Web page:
Wednesday-Thursday 7:00 p.m.; Friday 8:00 p.m.; Saturday 6:00 p.m.; Sunday 3:00 p.m.
Gateway Theatre, 215 Jackson St, San Francisco, CA 94111.
Running time: 2 hours and 15 minutes (including a 15-minute intermission).
Tickets: $25 - $75 and may be purchased online at www.42ndstmoon.org or by calling (415) 255-8207
--Jonathan White PR
John J. Puccio, Editor, Publisher, Reviewer
Understand, I'm just an everyday guy reacting to something I love. And I've been doing it for a very long time, my appreciation for classical music starting with the musical excerpts on The Big John and Sparkie radio show in the early Fifties and the purchase of my first recording, The 101 Strings Play the Classics, around 1956. In the late Sixties I began teaching high school English and Film Studies as well as becoming interested in hi-fi, my audio ambitions graduating me from a pair of AR-3 speakers to the Fulton J's recommended by The Stereophile's J. Gordon Holt. In the early Seventies, I began writing for a number of audio magazines, including Audio Excellence, Audio Forum, The Boston Audio Society Speaker, The American Record Guide, and from 1976 until 2008, The $ensible Sound, for which I served as Classical Music Editor.
Today, I'm retired from teaching and use a pair of bi-amped VMPS RM40s loudspeakers for my listening. In addition to writing the Classical Candor blog, I served as the Movie Review Editor for the Web site Movie Metropolis (formerly DVDTown) from 1997-2013. Music and movies. Life couldn't be better.
Karl W. Nehring, Contributing Reviewer
For more than 20 years I was the editor ofThe $ensible Soundmagazine and a regular contributor to its classical review pages. I would not presume to present myself as some sort of expert on music, but I have a deep love for and appreciation of many types of music, "classical" especially, and have listened to thousands of recordings over the years, many of which still line the walls of my listening room (and occasionally spill onto the furniture and floor, much to the chagrin of my long-suffering wife). I have always taken the approach as a reviewer that what I am trying to do is simply to point out to readers that I have come across a recording that I have found of interest, a recording that I think they might appreciate my having pointed out to them. I suppose that sounds a bit simple-minded, but I know I appreciate reading reviews by others that do the same for me -- point out recordings that I think I might enjoy.
For readers who might be wondering about what kind of system I am using to do my listening, I should probably point out that I do a LOT of music listening and employ a variety of means to do so in a variety of environments, as I would imagine many music lovers also do. Starting at the more grandiose end of the scale, the system in which I do my most serious listening comprises an Onkyo C-7030 CD player, Legacy Audio StreamLine preamplifier, Legacy Audio PowerBloc2 amplifier, and a pair of Legacy Audio Focus SE speakers augmented by a Legacy Point One subwoofer. I also do a lot of listening while driving in my 2016 Acura RDX with its nice-sounding ELS Studio sound system through which I play CDs (the ones I especially like I rip to the Acura's hard drive so that I can listen to them whenever I want) or stream music through the system using my LG G7 ThinQ cell phone, which features surprisingly sophisticated audio circuitry. For more casual listening at home when I am not in my listening room, I often stream music through the phone into a Vizio soundbar system that has remarkably nice sound for such a diminutive physical presence. And finally, at the least grandiose end of the scale, I have an Ultimate Ears Wonderboom Bluetooth speaker for those occasions where I am somewhere by myself without a sound system but in desperate need of a musical fix. I just can't imagine life without music and I am humbly grateful for the technology that enables us to enjoy it in so many wonderful ways.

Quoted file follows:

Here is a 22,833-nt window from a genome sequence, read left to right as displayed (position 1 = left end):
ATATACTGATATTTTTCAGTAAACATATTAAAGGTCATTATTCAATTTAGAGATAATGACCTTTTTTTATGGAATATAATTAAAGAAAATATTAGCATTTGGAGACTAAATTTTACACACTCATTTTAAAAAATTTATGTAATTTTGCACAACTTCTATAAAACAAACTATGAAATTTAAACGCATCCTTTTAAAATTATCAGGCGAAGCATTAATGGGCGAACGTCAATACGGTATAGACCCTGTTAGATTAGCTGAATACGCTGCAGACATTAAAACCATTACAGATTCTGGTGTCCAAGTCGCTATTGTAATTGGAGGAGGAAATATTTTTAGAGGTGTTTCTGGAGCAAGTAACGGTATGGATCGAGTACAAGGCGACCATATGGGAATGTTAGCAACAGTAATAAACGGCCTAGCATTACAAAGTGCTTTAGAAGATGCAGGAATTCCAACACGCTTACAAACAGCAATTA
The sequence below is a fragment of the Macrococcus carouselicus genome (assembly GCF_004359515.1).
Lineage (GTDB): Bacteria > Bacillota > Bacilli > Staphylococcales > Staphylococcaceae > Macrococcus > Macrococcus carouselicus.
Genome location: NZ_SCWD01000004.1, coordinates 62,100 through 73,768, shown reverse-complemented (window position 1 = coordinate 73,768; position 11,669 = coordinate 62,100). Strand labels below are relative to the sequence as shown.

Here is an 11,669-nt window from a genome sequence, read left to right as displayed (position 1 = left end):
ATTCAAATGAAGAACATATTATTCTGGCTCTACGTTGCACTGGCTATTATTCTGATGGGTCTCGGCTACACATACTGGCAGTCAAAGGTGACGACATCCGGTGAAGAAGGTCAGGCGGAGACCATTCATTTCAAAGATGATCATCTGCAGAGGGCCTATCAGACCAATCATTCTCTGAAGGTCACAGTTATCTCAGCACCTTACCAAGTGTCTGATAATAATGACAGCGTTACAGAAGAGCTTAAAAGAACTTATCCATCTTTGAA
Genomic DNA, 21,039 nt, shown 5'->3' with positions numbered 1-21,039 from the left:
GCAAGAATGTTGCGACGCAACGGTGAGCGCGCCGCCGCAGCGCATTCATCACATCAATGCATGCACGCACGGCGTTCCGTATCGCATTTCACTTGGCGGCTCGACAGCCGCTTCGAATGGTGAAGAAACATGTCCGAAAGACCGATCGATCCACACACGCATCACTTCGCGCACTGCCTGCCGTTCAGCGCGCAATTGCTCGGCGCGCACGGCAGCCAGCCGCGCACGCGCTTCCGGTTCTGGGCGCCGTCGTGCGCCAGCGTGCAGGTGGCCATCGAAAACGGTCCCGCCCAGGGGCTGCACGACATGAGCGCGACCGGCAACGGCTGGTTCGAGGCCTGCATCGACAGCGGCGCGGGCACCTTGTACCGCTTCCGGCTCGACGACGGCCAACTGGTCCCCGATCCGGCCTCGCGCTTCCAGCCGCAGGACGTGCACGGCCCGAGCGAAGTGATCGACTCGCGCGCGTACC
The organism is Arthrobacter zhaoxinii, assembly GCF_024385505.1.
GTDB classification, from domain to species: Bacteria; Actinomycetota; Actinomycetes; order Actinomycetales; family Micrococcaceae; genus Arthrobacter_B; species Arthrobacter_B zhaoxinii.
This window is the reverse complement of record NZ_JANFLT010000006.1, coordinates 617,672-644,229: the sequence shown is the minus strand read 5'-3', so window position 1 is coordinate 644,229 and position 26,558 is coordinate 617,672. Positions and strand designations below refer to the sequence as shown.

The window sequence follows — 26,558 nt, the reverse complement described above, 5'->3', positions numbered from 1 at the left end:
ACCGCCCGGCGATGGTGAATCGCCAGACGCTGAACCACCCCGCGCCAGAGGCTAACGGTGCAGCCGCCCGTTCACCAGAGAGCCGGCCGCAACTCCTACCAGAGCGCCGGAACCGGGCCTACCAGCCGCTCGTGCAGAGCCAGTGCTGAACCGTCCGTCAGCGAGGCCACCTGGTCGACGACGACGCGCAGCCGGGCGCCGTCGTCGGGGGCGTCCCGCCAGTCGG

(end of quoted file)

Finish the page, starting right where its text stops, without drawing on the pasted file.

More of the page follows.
Bryan Geyer, Technical Analyst
I initially embraced classical music in 1954 when I mistuned my car radio and heard the Heifetz recording of Mendelssohn's Violin Concerto. That inspired me to board the new "hi-fi" DIY bandwagon. In 1957 I joined one of the pioneer semiconductor makers and spent the next 32 years marketing transistors and microcircuits to military contractors. Home audio DIY projects remained a personal passion until 1989 when we created our own new photography equipment company. I later (2012) revived my interest in two channel audio when we "downsized" our life and determined that mini-monitors + paired subwoofers were a great way to mate fine music with the space constraints of condo living.
Visitors that view my technical papers on this site may wonder why they appear here, rather than on a site that features audio equipment reviews. My reason is that I tried the latter, and prefer to publish for people who actually want to listen to music; not to equipment. My focus is in describing what's technically beneficial to assure that the sound of the system will accurately replicate the source input signal (i. e. exhibit high accuracy) without inordinate cost and complexity. Conversely, most of the audiophiles of today strive to achieve sound that's euphonic, i.e. be personally satisfying. In essence, audiophiles seek sound that's consistent with their desire; the music is simply a test signal.
It is the goal of Classical Candor to promote the enjoyment of classical music. Other forms of music come and go--minuets, waltzes, ragtime, blues, jazz, bebop, country-western, rock-'n'-roll, heavy metal, rap, and the rest--but classical music has been around for hundreds of years and will continue to be around for hundreds more. It's no accident that every major city in the world has one or more symphony orchestras.
When I was young, I heard it said that only intellectuals could appreciate classical music, that it required dedicated concentration to appreciate. Nonsense. I'm no intellectual, and I've always loved classical music. Anyone who's ever seen and enjoyed Disney's Fantasia or a Looney Tunes cartoon playing Rossini's William Tell Overture or Liszt's Hungarian Rhapsody No. 2 can attest to the power and joy of classical music, and that's just about everybody.
So, if Classical Candor can expand one's awareness of classical music and bring more joy to one's life, more power to it. It's done its job. --John J. Puccio
Readers with polite, courteous, helpful letters may send them to firstname.lastname@example.org.
Readers with impolite, discourteous, bitchy, whining, complaining, nasty, mean-spirited, unhelpful letters may send them to email@example.com.